Will Washington kick rural America when it's down?

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Despite news from the Congressional Budget Office that federal debt held by the public may reach 77 percent of gross domestic product (GDP) by 2025, there was at least one pony in the pile from a budget perspective: Farm bill costs are projected to be down another $5 billion beyond the anticipated $23 billion saved under the 2014 rewrite.

It's understandable if you missed it. The farm bill is a tiny portion of the overall budget, comprising just 1.9 percent, with farm bill safety net provisions for producers and crop insurance standing at less than three-tenths of 1 percent.

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Miraculously, amidst a 43 percent decline in farm income, the farm bill safety net provisions are still mustering savings compared to the repealed direct payment.

Farmers and ranchers are dutiful folks, so under most circumstances they would feel good about putting their shoulders into deficit reduction. But producers are feeling anything but good right now.

To throw light on the situation, consider these factors.

Had the direct payment continued, producers would have received help against a 43 percent drop in farm income this past fall. But under the new farm bill, producers will wait until October 2015 for the first sign of help. Now, stop to consider the loans that have to be repaid and the financing that has to be secured during this period and the current financial environment.

One banker from a farming state that made better yields than most in 2014 paints a bleak picture. He told me that but for crop insurance, sharply pared back capital investments and the potential for help under the farm bill, most producers would negatively cash flow for 2014 and 2015. Machinery sales are minimal and land sales often end with no sales. About 10 percent of producers are in serious financial trouble and that number will grow unless prices recover.

Now, imagine what bankers are saying in states making substandard yields, some experiencing severe drought over multiple years where there has been no opportunity for producers to build up reserves. Despite their best efforts to restructure producer debt, liquidations are beginning. Producers are going under, and the first to go are young producers in debt with no equity.

Yet despite the shaky financial ground producers find themselves on, the administration last month unveiled a budget that proposes to shake it up even more with a plan that targets a key element of crop insurance, threatening the ability of many farmers to manage risk through forward contracting. And this month, congressional budget committees may put forward plans to further disorient producers and lenders already reeling from plunging markets and complex farm bill decisions.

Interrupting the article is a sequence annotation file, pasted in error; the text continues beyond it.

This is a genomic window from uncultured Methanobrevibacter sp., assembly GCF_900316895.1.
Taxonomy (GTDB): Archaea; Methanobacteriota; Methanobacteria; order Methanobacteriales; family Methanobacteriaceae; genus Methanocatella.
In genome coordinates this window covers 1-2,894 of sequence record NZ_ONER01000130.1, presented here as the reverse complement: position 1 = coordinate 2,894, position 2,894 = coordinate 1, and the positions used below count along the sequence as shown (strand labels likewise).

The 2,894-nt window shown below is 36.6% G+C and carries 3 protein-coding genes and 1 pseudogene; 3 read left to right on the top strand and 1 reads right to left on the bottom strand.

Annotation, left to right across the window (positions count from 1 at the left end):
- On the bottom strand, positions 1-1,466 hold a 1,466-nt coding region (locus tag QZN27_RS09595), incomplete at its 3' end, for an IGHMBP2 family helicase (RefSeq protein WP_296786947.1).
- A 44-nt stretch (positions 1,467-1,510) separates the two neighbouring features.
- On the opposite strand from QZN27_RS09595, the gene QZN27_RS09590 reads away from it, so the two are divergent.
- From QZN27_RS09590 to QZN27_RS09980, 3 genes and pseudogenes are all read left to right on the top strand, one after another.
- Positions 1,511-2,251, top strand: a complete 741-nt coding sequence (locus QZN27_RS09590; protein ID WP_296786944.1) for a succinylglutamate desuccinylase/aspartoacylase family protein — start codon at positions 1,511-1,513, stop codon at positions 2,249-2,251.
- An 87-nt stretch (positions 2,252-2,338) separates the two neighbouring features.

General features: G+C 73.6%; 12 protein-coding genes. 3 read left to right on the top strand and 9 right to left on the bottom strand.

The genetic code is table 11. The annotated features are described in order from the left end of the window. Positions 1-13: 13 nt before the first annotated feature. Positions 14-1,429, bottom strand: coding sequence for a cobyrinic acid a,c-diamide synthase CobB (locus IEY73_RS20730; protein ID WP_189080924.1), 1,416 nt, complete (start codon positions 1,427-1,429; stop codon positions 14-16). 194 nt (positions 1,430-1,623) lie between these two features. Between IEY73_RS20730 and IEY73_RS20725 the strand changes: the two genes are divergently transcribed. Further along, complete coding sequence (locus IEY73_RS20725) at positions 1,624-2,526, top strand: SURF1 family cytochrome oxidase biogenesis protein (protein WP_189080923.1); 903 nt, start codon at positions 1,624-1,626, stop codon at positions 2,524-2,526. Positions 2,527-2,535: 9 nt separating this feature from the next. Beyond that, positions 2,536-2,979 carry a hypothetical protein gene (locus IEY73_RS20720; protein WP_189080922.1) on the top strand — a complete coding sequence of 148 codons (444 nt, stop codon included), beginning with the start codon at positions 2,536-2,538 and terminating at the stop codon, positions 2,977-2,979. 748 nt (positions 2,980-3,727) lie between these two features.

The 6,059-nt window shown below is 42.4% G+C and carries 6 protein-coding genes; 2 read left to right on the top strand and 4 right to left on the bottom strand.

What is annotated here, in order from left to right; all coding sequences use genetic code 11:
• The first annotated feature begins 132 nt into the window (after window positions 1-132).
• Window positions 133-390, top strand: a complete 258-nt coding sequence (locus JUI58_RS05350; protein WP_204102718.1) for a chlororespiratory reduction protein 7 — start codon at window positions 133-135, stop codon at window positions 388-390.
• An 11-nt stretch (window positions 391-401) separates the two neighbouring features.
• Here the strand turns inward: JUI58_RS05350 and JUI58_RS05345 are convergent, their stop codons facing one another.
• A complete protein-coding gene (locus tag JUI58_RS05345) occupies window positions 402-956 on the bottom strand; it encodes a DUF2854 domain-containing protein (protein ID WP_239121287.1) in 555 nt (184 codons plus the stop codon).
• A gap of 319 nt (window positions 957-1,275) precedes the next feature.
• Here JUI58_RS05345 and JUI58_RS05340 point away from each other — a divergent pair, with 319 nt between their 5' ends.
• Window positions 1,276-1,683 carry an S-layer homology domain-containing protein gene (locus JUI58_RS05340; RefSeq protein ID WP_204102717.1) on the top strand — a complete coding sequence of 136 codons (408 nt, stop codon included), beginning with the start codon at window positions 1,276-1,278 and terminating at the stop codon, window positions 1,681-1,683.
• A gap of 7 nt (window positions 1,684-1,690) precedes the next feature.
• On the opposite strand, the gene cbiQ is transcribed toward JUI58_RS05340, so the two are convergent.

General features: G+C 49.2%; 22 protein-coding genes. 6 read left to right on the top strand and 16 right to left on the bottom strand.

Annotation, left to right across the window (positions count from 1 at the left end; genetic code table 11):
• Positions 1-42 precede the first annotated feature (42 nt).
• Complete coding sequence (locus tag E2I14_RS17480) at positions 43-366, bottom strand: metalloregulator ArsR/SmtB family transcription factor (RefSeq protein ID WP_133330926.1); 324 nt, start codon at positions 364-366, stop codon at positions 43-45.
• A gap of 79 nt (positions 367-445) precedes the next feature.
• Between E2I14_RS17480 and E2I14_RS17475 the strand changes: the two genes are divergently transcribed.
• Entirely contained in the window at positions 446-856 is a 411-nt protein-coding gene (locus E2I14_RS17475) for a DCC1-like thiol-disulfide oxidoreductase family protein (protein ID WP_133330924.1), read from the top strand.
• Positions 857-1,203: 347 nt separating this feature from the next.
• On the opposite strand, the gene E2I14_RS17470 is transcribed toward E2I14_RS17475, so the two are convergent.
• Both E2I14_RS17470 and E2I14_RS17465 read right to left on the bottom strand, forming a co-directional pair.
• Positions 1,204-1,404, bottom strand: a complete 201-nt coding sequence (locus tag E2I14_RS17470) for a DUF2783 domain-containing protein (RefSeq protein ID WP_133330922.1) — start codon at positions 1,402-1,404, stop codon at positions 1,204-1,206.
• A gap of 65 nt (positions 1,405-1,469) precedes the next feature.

Imagine how bewildered producers are when they consider that they just contributed to deficit reduction through cuts to the farm bill last year; they have experienced a deep plunge in commodity prices; they will not even sign up for the new farm bill until March 31; any help to crop producers under the new legislation will not be realized until October; and Washington is already talking about more cuts and changing the rules again.

If this latest round of messing with the farm bill and crop insurance somehow succeeds, we could see a very serious deterioration of the farm economy, something most policymakers today have not witnessed while in office. But even if the efforts fail, the mere talk of it adds confusion and anxiety for producers and casts further doubt in the minds of lenders.

And this is taking place at a time when producers are hearing that the government has enough money to empower the Environmental Protection Agency (EPA) to start regulating drainage ditches.

In my part of the country, farmers are extremely frustrated when they are able to sell a higher quality cotton on the cash market for just 60 cents a pound, with no price-based safety net, while on the very same day communist China is guaranteeing their cotton farmers $1.45 per pound and Heritage Action is lecturing anyone who will listen on how ending U.S. farm policy will give the world a free market.

It is one hell of a way to run a railroad. It's time to leave the Agriculture Committees, farmers and ranchers, and rural America alone to do their work.

Combest represented the 19th Congressional District of Texas from 1985 to 2002 and chaired the Select Committee on Intelligence and the Agriculture Committee. He is now a principal at Combest Sell & Associates.